Adventure approaches with ‘Peter Pan’
Anticipation is beginning to build, and younger students are eagerly looking forward to the all-school musical at Blooming Prairie High School just four weeks away.
“Peter Pan,” or the boy who never grew up, has the cast now working tirelessly in learning lines, words to the songs and the movements their characters make in re-telling this wonderful tale for children.
For those unfamiliar with the story, Peter Pan is a mysterious individual who transports a young girl and her brothers. In Neverland, the characters encounter all sorts of adventures with pirates, Indian tribes and other creatures. Eventually the girl and her brothers are returned to their home, happy for the adventures, but thankful to be in their own home again with their mom and dad.
Alison Pryor has the role of the mother, and she says that the best part of the experience so far is seeing how the other cast members transform into their respective characters. As she comments, ‘”I tuck Wendy and her brothers into bed each night and greet them on their return from Neverland. Practices have some problems, but I think things are starting to come together. It is a lot of fun.”
Anthony Nelson, who plays the father, allows that learning and remembering cues for dialogue and songs is difficult, but practices are good and getting better. “The best part,’’ he admits, “being married to Alison (Mrs. Darling).”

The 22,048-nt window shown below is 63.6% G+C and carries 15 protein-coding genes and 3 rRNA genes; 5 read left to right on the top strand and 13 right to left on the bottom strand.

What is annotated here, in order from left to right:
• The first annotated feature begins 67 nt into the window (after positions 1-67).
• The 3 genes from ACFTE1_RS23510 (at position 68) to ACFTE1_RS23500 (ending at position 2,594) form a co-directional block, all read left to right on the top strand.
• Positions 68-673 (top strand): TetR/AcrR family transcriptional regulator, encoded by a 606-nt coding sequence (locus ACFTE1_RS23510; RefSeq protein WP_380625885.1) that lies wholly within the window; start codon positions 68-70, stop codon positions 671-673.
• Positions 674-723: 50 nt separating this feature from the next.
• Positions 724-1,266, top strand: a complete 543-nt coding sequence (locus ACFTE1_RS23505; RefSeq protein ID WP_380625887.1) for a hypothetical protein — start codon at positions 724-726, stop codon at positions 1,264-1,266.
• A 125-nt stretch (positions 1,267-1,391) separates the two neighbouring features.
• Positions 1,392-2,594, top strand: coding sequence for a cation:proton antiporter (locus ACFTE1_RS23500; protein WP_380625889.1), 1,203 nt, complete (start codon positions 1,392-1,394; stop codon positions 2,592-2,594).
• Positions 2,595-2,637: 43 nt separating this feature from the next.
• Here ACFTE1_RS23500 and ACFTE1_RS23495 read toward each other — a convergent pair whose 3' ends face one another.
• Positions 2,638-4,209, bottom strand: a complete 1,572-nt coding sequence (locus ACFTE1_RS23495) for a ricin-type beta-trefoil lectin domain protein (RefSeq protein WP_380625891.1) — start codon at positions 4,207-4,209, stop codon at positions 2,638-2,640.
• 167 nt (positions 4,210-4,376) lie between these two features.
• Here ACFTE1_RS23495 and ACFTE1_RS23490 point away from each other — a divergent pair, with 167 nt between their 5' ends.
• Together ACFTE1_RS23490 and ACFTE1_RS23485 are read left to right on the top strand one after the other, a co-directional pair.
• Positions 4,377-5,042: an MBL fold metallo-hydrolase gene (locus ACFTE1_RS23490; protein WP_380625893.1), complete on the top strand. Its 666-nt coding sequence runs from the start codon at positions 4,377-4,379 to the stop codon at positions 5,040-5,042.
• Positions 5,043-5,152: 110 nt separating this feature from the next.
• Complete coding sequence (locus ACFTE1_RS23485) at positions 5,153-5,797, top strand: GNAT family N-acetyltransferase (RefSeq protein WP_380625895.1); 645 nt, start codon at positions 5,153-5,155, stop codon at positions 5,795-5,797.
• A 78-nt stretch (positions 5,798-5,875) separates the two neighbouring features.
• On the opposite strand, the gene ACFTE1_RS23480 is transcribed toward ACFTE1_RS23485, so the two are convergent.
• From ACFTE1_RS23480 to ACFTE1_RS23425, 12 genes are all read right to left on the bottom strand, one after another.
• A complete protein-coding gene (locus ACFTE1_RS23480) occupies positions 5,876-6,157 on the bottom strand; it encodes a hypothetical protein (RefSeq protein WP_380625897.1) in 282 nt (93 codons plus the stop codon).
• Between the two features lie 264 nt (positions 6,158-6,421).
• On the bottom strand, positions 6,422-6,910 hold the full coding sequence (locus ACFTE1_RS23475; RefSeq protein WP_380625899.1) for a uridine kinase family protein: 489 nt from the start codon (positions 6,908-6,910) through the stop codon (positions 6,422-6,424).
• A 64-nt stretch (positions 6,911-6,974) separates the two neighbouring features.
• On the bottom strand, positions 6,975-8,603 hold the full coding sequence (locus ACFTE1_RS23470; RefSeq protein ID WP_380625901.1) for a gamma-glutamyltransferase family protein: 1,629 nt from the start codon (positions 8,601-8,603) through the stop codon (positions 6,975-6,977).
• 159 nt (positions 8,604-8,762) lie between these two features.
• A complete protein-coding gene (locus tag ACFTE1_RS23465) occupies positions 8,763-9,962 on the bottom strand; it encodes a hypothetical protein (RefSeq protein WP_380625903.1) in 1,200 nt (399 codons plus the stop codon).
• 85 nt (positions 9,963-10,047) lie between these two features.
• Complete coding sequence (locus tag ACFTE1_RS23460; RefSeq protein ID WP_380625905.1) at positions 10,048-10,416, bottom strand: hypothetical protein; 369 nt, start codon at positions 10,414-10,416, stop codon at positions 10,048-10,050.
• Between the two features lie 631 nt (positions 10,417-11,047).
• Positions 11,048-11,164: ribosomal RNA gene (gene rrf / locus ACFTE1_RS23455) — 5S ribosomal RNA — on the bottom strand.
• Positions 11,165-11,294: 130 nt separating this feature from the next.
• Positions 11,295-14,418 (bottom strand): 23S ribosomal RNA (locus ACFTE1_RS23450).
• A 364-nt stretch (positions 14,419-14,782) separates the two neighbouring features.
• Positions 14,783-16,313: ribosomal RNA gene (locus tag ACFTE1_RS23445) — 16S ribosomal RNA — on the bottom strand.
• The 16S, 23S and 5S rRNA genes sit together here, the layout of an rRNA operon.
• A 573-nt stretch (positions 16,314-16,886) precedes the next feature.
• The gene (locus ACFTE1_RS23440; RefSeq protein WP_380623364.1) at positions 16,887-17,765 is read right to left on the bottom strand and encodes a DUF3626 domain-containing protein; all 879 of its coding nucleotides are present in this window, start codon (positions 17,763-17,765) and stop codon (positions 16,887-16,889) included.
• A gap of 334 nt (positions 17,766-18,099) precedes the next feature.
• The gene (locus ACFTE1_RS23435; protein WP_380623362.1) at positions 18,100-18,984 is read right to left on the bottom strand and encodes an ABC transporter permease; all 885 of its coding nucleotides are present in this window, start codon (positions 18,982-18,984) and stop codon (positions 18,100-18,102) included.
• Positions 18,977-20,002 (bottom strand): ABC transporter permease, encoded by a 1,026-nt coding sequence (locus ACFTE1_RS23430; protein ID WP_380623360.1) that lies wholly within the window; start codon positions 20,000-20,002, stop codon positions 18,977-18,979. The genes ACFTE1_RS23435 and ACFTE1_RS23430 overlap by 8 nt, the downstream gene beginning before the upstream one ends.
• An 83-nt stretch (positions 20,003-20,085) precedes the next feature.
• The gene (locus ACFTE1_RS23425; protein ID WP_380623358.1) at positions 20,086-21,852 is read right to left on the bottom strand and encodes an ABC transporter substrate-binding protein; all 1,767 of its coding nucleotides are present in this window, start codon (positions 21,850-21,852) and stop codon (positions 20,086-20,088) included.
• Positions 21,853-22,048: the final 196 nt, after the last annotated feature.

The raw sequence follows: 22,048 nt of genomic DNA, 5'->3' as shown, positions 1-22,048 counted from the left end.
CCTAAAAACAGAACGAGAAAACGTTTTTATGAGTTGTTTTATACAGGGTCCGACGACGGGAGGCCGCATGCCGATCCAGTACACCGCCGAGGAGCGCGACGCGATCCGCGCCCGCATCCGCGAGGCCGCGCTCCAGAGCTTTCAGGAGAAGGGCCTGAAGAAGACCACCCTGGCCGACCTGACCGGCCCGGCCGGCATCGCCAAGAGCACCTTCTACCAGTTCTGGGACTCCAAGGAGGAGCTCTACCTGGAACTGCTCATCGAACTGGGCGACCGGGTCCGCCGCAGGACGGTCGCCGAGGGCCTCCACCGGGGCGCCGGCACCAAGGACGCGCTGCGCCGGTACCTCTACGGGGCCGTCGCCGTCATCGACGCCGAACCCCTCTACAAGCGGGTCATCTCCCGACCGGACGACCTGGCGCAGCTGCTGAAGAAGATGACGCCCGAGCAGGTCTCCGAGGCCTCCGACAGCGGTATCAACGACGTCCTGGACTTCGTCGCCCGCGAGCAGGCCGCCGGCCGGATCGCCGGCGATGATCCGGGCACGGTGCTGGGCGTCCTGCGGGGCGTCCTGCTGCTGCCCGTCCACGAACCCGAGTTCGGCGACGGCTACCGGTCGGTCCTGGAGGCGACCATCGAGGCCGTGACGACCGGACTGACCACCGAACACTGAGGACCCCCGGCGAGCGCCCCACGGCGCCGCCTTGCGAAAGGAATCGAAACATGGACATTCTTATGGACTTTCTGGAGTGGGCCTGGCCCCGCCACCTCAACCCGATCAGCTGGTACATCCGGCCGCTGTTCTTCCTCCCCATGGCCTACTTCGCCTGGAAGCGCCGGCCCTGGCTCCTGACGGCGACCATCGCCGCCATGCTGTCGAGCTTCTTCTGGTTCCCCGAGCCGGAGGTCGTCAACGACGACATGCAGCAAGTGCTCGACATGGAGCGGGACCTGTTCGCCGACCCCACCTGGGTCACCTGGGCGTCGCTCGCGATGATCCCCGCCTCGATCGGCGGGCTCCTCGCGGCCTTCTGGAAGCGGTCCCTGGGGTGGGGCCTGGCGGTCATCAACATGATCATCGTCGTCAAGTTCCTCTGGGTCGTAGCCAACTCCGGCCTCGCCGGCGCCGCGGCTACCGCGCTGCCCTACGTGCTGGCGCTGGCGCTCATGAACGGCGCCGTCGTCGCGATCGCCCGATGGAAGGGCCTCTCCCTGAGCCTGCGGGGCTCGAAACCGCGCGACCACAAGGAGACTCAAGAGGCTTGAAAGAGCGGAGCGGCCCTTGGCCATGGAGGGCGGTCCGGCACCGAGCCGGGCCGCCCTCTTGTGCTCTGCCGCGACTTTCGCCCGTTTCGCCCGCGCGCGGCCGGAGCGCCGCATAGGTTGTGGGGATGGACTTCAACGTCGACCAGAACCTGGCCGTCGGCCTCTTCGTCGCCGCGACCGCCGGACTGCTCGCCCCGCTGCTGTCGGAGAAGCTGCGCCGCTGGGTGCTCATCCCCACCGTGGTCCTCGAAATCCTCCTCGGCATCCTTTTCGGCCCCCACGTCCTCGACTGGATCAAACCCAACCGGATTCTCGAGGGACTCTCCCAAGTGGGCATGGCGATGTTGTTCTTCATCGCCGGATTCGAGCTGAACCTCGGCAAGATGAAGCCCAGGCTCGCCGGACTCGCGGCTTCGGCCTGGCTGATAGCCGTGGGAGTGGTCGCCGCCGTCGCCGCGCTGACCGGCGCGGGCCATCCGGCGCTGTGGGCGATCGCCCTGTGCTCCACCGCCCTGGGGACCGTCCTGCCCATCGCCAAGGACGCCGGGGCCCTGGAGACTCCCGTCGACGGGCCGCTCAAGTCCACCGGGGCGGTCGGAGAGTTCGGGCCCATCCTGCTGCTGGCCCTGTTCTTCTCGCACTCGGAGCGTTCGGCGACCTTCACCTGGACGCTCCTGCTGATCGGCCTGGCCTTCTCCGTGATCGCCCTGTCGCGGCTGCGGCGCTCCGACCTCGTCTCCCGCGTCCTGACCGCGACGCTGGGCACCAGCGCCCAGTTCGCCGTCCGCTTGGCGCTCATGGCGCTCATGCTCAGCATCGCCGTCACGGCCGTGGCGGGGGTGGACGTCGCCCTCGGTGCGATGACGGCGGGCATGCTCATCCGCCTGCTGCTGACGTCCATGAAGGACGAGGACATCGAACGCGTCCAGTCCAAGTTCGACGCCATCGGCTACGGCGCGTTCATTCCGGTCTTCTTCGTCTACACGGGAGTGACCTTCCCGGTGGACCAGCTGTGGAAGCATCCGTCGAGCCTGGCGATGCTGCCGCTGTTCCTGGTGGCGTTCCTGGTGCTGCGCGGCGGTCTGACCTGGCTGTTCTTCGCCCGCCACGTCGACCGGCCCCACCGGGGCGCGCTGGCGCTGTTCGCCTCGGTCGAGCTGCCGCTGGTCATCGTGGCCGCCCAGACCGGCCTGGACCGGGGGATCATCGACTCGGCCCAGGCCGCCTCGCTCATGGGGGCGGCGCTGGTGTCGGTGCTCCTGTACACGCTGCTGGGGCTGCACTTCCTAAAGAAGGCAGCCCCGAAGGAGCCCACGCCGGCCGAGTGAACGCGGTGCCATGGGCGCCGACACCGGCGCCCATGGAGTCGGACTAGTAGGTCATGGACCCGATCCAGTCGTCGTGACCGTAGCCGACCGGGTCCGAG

One of the characters the kids encounter in Neverland is Tiger Lily, played by Rose Johnson. “I am the Indian princess who shares adventures with the Darlings. Learning lines and practicing an accent is difficult, but the singing and dancing make practices a lot of fun. I think we are doing well, and that the show will be another good one.”
Margaret Jones and Camden Heimerman play the lead roles of Wendy Darling and Peter Pan, and both admit that the best things about the play are getting to know the other cast members and getting to experience the silliness of the play.
“Opening myself up in front of the cast has been my biggest problem,” commented Jones, “but practices are going good, and it is fun playing the young teenager who is befriended by Peter Pan.”
“We have some strong personalities and some real fun parts” remarked Heinemann, “and I can’t wait to see everything come together. Getting the music down is hard, but the experience is all good, and I think we are making good progress. I think people of all ages should enjoy this story and the way we act it out.”
The story is truly the favorite one for countless numbers of children, as well as a good story for adults, and everyone should make plans to attend at least one performance of this timeless tale.